On February 24, 2022, Ukrainian-born dancer Vsevolod "Seva" Maevsky lay in bed, nursing a back injury at his home in Saint Petersburg, Russia, where he was a member of the world-famous Mariinsky Ballet.
The phone rang.
It was a friend and former Mariinsky colleague, calling from Mexico.
“In your country, Ukraine, now is war,” the friend told him.
Seva phoned home to Kyiv.
Russian military forces had invaded the country. Family members wanted to leave.
Seva wanted to help, but it meant saying goodbye to the Mariinsky - his dream ballet company and dance home for the last four years.
“I really had no choice,” he says. “I had to help my family.”
But at 24 - a man of combat age - Seva could not go back to Kyiv, as he would not be allowed to leave once he entered Ukraine.
Instead, with little money, few possessions, and still suffering from debilitating back pain, the dancer journeyed from Saint Petersburg to Turkey to reunite with his mother, brother, two sisters, and a niece fleeing Ukraine.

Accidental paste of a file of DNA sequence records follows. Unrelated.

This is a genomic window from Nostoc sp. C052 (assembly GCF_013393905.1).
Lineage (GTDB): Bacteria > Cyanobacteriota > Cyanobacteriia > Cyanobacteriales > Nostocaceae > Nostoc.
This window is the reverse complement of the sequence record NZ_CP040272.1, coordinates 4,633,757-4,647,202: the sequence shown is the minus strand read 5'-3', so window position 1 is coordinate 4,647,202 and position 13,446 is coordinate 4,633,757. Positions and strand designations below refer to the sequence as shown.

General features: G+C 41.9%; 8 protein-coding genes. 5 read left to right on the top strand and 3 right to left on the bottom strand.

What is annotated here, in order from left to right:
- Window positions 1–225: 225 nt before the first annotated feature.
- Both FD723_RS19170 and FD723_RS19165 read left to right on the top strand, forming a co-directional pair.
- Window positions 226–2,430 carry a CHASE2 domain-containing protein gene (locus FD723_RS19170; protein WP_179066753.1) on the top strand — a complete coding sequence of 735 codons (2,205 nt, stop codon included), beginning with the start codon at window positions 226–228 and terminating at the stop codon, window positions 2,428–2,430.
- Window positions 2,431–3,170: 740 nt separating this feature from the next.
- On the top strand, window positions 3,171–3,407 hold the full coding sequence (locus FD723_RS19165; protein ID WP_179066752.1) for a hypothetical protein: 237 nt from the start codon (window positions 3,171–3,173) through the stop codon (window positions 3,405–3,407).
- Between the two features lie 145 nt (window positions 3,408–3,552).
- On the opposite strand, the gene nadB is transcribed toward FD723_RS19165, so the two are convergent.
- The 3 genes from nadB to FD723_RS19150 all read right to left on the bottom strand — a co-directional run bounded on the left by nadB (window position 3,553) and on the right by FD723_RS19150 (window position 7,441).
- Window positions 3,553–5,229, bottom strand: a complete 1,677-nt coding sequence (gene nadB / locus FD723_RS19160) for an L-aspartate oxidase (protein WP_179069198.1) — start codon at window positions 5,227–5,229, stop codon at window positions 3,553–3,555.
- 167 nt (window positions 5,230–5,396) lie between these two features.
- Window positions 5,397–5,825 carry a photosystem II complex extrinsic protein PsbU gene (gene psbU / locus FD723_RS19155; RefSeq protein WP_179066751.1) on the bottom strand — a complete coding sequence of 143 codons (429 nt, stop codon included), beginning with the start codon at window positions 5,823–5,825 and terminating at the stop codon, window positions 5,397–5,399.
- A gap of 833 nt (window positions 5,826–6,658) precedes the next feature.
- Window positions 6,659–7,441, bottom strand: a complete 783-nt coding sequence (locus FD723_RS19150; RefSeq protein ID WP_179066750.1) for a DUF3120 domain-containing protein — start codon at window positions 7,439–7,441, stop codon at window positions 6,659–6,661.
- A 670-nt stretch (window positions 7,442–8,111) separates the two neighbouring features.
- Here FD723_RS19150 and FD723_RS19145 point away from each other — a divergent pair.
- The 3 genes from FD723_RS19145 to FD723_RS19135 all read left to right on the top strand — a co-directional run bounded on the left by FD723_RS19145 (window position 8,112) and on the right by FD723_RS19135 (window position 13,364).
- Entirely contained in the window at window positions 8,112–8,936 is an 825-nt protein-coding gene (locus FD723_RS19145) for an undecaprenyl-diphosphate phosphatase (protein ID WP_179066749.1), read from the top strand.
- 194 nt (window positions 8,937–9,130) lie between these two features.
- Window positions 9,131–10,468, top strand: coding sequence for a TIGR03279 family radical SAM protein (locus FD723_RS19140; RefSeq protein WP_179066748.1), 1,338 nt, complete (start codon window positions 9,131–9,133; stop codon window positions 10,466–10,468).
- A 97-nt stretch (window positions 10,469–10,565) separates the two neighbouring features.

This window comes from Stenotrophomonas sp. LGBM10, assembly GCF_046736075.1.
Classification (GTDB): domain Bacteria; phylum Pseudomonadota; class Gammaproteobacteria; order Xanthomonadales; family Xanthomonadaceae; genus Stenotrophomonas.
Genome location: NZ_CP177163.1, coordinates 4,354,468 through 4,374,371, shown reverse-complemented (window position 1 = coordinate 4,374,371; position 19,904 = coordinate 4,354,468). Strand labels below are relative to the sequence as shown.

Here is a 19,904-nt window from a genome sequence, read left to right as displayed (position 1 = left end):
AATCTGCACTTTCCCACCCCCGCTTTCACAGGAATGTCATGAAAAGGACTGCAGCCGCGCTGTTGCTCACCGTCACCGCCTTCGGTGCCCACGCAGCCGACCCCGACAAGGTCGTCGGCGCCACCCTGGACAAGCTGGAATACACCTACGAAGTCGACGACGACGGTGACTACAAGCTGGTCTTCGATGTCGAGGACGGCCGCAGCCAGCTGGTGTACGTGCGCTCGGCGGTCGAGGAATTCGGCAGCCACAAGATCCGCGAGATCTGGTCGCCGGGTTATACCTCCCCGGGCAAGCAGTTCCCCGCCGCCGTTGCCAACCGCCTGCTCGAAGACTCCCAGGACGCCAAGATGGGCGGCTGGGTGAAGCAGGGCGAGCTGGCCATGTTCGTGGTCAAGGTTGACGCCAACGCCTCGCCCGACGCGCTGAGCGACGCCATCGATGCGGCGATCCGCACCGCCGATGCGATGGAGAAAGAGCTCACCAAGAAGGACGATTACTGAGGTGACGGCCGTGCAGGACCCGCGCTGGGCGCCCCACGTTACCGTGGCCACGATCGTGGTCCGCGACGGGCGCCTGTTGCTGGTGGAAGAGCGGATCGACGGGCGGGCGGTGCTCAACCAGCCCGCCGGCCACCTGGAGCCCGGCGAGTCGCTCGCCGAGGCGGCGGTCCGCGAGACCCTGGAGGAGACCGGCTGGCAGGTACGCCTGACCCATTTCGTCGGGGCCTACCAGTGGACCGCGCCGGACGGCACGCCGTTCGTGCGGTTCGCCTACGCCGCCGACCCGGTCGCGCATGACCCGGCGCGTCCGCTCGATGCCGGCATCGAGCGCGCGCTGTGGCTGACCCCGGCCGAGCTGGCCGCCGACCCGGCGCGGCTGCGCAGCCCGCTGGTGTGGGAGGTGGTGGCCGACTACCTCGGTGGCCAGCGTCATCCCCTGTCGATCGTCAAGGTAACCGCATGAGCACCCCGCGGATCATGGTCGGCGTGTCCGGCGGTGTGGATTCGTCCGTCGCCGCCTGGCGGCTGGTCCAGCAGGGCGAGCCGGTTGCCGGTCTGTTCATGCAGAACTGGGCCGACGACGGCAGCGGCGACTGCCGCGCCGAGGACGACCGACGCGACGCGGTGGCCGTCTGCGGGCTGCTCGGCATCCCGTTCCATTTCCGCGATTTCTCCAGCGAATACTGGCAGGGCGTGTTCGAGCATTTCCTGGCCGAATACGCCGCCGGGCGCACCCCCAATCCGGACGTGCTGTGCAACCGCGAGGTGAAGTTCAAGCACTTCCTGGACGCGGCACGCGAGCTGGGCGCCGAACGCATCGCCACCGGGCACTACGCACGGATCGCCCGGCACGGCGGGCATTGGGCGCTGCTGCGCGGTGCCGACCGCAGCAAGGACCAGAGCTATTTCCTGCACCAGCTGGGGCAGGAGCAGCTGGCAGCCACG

There, they would try to make a plan for the future - whatever the future should look like.
Ten months later, Seva is sharing his story ahead of his unlikely appearance as a guest principal artist in the Tuzer Ballet’s Nutcracker performances December 17-18 at the Eisemann Center in Richardson.
His engagement as the Nutcracker Prince with the respected Tuzer Ballet likely would not have come about had Seva not found himself displaced from both his homeland and his adopted home country - and seeking opportunities to perform where he can.
In a virtual video interview from Seva’s new temporary home of Dresden, Germany, he makes two things clear: 1) He will not complain about his personal situation because many of his countrymen and women have it much worse, and 2) Out of respect for his friends in both Ukraine and Russia, he does not want to discuss politics of what he calls “a stupid war.”
“To be honest, sometimes it’s so hard when I start to think about it because, yeah Ukraine’s my home, but Russia, I have a lot of friends,” he says.